Skip to Content



Your arm or leg may be sore, swollen, and bruised after the procedure. This is normal and should get better in a few days.


Call 911 for any of the following:

  • You have any of the following signs of a heart attack:
    • Squeezing, pressure, or pain in your chest that lasts longer than 5 minutes or returns
    • Discomfort or pain in your back, neck, jaw, stomach, or arm
    • Trouble breathing
    • Nausea or vomiting
    • Lightheadedness or a sudden cold sweat, especially with chest pain or trouble breathing
  • You have any of the following signs of a stroke:
    • Numbness or drooping on one side of your face
    • Weakness in an arm or leg
    • Confusion or difficulty speaking
    • Dizziness, a severe headache, or vision loss
  • You feel lightheaded, short of breath, and have chest pain.
  • You cough up blood.
  • You have trouble breathing.
  • You have bleeding that does not stop after 10 minutes of holding firm, direct pressure over the puncture site.

Return to the emergency department if:

  • Blood soaks through your bandage.
  • Your hand or foot closest to the graft or fistula feels cold, painful, or numb.
  • Your hand or foot closest to the graft or fistula is pale or blue.
  • You have trouble moving your arm or leg closest to the graft or fistula.
  • Your bruise suddenly gets bigger.

Contact your healthcare provider if:

  • You have a fever or chills.
  • Your puncture site is red, swollen, or draining pus.
  • You have nausea or are vomiting.
  • Your skin is itchy, swollen, or you have a rash.
  • You cannot feel a thrill over your graft or fistula.
  • You have questions or concerns about your condition or care.


You may need any of the following:

  • Acetaminophen decreases pain. It is available without a doctor's order. Ask how much to take and how often to take it. Follow directions. Read the labels of all other medicines you are using to see if they also contain acetaminophen, or ask your doctor or pharmacist. Acetaminophen can cause liver damage if not taken correctly. Do not take more than 4 grams (4,000 milligrams) of acetaminophen in one day.
  • Blood thinners help prevent blood clots. Examples of blood thinners include heparin and warfarin. Clots can cause strokes, heart attacks, and death. The following are general safety guidelines to follow while you are taking a blood thinner:
    • Watch for bleeding and bruising while you take blood thinners. Watch for bleeding from your gums or nose. Watch for blood in your urine and bowel movements. Use a soft washcloth on your skin, and a soft toothbrush to brush your teeth. This can keep your skin and gums from bleeding. If you shave, use an electric shaver. Do not play contact sports.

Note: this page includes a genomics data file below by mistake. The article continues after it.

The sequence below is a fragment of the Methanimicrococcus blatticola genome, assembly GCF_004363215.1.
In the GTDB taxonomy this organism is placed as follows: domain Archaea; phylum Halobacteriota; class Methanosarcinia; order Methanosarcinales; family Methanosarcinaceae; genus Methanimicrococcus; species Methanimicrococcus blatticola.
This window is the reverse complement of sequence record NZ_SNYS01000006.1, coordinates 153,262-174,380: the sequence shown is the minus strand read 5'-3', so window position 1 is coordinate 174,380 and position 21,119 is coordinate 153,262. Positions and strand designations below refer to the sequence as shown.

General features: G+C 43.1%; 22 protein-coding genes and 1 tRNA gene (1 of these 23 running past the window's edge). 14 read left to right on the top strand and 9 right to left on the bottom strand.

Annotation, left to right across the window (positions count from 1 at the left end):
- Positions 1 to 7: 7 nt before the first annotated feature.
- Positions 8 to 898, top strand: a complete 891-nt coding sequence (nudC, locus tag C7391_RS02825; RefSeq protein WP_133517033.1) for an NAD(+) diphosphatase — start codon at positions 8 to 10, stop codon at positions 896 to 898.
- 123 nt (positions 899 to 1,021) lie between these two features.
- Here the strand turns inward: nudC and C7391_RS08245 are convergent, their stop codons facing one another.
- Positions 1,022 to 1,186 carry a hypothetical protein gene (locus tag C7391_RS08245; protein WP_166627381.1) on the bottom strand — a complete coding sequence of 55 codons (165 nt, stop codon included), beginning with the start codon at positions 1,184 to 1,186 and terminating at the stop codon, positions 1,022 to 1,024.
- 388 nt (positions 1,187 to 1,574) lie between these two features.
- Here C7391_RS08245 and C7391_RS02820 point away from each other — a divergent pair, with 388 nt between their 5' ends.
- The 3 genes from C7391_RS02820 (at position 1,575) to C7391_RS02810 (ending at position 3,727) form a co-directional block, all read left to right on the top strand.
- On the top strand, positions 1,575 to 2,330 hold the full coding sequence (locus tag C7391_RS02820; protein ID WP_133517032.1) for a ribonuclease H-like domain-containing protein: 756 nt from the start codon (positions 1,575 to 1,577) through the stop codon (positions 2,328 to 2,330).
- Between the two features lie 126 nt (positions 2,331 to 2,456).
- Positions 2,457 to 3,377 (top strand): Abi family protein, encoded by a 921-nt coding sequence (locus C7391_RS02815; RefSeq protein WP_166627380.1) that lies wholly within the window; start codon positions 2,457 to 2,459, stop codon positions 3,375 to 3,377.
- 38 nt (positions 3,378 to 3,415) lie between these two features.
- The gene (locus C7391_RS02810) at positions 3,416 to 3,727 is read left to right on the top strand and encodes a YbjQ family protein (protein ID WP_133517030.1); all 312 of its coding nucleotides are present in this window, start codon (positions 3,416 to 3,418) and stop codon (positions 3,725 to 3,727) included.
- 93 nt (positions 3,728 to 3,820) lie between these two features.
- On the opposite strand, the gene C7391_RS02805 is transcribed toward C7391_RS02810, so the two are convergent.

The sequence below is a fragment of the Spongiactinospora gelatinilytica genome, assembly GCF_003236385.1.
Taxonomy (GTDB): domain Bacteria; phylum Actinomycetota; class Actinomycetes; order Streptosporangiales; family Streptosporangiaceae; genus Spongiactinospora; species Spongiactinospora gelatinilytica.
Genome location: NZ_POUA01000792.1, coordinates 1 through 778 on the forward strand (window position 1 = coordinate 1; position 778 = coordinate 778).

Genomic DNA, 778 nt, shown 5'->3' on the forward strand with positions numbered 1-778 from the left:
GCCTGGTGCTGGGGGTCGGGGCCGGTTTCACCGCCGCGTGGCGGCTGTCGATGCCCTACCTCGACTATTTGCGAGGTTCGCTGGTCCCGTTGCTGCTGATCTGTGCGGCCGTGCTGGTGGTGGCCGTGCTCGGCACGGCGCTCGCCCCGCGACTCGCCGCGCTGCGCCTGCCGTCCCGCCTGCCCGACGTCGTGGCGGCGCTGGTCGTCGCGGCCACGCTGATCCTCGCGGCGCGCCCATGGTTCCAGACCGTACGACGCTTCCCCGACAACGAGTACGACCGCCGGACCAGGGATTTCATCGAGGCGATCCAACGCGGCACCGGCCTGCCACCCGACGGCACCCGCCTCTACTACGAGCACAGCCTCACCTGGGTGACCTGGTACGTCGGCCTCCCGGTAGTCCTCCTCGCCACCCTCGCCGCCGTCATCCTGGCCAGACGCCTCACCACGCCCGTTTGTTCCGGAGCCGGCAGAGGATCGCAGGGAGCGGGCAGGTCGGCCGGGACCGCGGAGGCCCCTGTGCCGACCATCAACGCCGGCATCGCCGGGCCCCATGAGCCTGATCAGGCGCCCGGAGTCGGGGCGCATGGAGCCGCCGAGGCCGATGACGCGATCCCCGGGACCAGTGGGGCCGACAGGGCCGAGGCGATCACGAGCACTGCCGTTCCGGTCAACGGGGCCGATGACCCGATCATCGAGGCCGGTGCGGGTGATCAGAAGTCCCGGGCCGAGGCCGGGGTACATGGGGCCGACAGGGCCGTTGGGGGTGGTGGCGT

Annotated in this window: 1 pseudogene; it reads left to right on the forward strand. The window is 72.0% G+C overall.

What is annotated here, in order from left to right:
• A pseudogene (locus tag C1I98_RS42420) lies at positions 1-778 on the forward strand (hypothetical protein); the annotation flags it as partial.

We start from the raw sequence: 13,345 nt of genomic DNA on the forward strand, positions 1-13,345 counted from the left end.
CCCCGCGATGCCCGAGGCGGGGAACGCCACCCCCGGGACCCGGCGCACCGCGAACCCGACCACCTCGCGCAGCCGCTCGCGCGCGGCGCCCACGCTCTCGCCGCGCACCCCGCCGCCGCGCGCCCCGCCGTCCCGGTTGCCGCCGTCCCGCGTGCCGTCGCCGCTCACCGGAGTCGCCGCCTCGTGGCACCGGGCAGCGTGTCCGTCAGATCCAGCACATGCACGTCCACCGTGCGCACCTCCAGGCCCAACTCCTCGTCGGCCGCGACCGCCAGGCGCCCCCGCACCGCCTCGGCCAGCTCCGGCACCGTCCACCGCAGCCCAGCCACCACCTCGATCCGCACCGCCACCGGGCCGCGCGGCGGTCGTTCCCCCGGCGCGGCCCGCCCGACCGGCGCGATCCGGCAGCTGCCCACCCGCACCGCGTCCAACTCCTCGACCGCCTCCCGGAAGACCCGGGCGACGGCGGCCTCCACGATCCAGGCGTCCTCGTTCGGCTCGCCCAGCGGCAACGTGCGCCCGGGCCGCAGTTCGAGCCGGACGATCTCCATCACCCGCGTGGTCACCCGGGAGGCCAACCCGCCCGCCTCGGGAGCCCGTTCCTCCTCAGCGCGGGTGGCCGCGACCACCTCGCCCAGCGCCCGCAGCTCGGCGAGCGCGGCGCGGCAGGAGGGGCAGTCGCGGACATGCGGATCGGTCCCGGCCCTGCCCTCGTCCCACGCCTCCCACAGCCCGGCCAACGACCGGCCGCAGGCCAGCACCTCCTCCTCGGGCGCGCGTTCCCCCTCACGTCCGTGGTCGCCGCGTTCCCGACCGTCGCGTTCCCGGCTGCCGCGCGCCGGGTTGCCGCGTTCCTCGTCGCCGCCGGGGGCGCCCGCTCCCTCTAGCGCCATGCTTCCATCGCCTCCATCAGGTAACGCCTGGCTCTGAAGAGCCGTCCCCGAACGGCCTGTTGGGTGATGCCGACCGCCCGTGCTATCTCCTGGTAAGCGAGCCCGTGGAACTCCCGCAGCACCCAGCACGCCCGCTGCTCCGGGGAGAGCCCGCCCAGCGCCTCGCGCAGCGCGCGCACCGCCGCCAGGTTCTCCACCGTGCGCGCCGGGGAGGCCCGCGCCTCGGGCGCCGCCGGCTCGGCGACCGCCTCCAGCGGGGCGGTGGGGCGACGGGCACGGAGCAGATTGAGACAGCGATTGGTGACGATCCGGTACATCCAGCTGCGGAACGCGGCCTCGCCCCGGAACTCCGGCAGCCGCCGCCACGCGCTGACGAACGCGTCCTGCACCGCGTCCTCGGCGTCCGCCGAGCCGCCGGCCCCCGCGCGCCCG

• Tell your dentist and other healthcare providers that you take anticoagulants. Wear a bracelet or necklace that says you take this medicine.
    • Do not start or stop any medicines unless your healthcare provider tells you to. Many medicines cannot be used with blood thinners.
    • Tell your healthcare provider right away if you forget to take the medicine, or if you take too much.
    • Warfarin is a blood thinner that you may need to take. The following are things you should be aware of if you take warfarin.
      • Foods and medicines can affect the amount of warfarin in your blood. Do not make major changes to your diet while you take warfarin. Warfarin works best when you eat about the same amount of vitamin K every day. Vitamin K is found in green leafy vegetables and certain other foods. Ask for more information about what to eat when you are taking warfarin.
      • You will need to see your healthcare provider for follow-up visits when you are on warfarin. You will need regular blood tests. These tests are used to decide how much medicine you need.
  • Take your medicine as directed. Contact your healthcare provider if you think your medicine is not helping or if you have side effects. Tell him or her if you are allergic to any medicine. Keep a list of the medicines, vitamins, and herbs you take. Include the amounts, and when and why you take them. Bring the list or the pill bottles to follow-up visits. Carry your medicine list with you in case of an emergency.

Care for your wound as directed:

Remove the bandage in 4 to 6 hours or as directed. Wash the area once a day with soap and water. Gently pat the area dry.


  • Apply firm, steady pressure to the puncture site if it bleeds. Use a clean gauze or towel to hold pressure for 10 to 15 minutes. Call 911 if you cannot stop the bleeding or the bleeding gets heavier.
  • Feel for a thrill once a day or as directed. Place your index and second finger over your fistula or graft as directed. You should feel a vibration. The vibration means that blood is flowing through your graft or fistula correctly.
  • Rest your arm or leg as directed. Do not lift anything heavier than 5 pounds or do strenuous activity for 24 hours.
  • Prevent damage to your graft or fistula. Do not wear tight-fitting clothing over your graft or fistula. Do not wear tight jewelry on the arm or leg with the graft or fistula. Tell healthcare providers not to do, IVs, blood draws, and blood pressure readings in the arm with your graft or fistula. Do not allow flu shots or vaccinations in your arm with your graft or fistula.

Follow up with your healthcare provider as directed:

Write down your questions so you remember to ask them during your visits.

Learn more about Fistulogram (Aftercare Instructions)

IBM Watson Micromedex

Further information

Always consult your healthcare provider to ensure the information displayed on this page applies to your personal circumstances.